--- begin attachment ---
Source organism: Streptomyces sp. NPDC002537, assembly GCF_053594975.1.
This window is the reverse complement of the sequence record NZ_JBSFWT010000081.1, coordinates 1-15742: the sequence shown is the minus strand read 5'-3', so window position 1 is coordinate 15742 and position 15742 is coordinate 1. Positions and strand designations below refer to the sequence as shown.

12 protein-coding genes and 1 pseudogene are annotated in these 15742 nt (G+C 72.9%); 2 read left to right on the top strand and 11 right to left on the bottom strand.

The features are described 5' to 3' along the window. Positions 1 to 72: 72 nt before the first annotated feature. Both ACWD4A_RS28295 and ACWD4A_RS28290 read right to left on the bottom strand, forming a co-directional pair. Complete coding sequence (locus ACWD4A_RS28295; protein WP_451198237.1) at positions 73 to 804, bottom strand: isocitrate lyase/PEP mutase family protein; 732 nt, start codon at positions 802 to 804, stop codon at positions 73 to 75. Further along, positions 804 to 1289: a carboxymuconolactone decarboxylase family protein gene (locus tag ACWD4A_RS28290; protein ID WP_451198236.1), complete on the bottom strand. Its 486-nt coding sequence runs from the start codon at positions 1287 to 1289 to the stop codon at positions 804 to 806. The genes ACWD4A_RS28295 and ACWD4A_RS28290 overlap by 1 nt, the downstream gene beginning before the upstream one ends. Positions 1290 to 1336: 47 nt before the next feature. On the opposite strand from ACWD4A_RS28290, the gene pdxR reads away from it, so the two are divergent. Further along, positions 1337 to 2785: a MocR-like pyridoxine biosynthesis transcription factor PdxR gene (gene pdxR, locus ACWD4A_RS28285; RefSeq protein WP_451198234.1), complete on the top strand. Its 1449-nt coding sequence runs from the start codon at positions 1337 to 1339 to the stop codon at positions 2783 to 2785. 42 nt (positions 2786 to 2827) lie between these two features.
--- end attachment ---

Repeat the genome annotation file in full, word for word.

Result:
Source organism: Streptomyces sp. NPDC002537, assembly GCF_053594975.1.
This window is the reverse complement of the sequence record NZ_JBSFWT010000081.1, coordinates 1-15742: the sequence shown is the minus strand read 5'-3', so window position 1 is coordinate 15742 and position 15742 is coordinate 1. Positions and strand designations below refer to the sequence as shown.

12 protein-coding genes and 1 pseudogene are annotated in these 15742 nt (G+C 72.9%); 2 read left to right on the top strand and 11 right to left on the bottom strand.

The features are described 5' to 3' along the window. Positions 1 to 72: 72 nt before the first annotated feature. Both ACWD4A_RS28295 and ACWD4A_RS28290 read right to left on the bottom strand, forming a co-directional pair. Complete coding sequence (locus ACWD4A_RS28295; protein WP_451198237.1) at positions 73 to 804, bottom strand: isocitrate lyase/PEP mutase family protein; 732 nt, start codon at positions 802 to 804, stop codon at positions 73 to 75. Further along, positions 804 to 1289: a carboxymuconolactone decarboxylase family protein gene (locus tag ACWD4A_RS28290; protein ID WP_451198236.1), complete on the bottom strand. Its 486-nt coding sequence runs from the start codon at positions 1287 to 1289 to the stop codon at positions 804 to 806. The genes ACWD4A_RS28295 and ACWD4A_RS28290 overlap by 1 nt, the downstream gene beginning before the upstream one ends. Positions 1290 to 1336: 47 nt before the next feature. On the opposite strand from ACWD4A_RS28290, the gene pdxR reads away from it, so the two are divergent. Further along, positions 1337 to 2785: a MocR-like pyridoxine biosynthesis transcription factor PdxR gene (gene pdxR, locus ACWD4A_RS28285; RefSeq protein WP_451198234.1), complete on the top strand. Its 1449-nt coding sequence runs from the start codon at positions 1337 to 1339 to the stop codon at positions 2783 to 2785. 42 nt (positions 2786 to 2827) lie between these two features.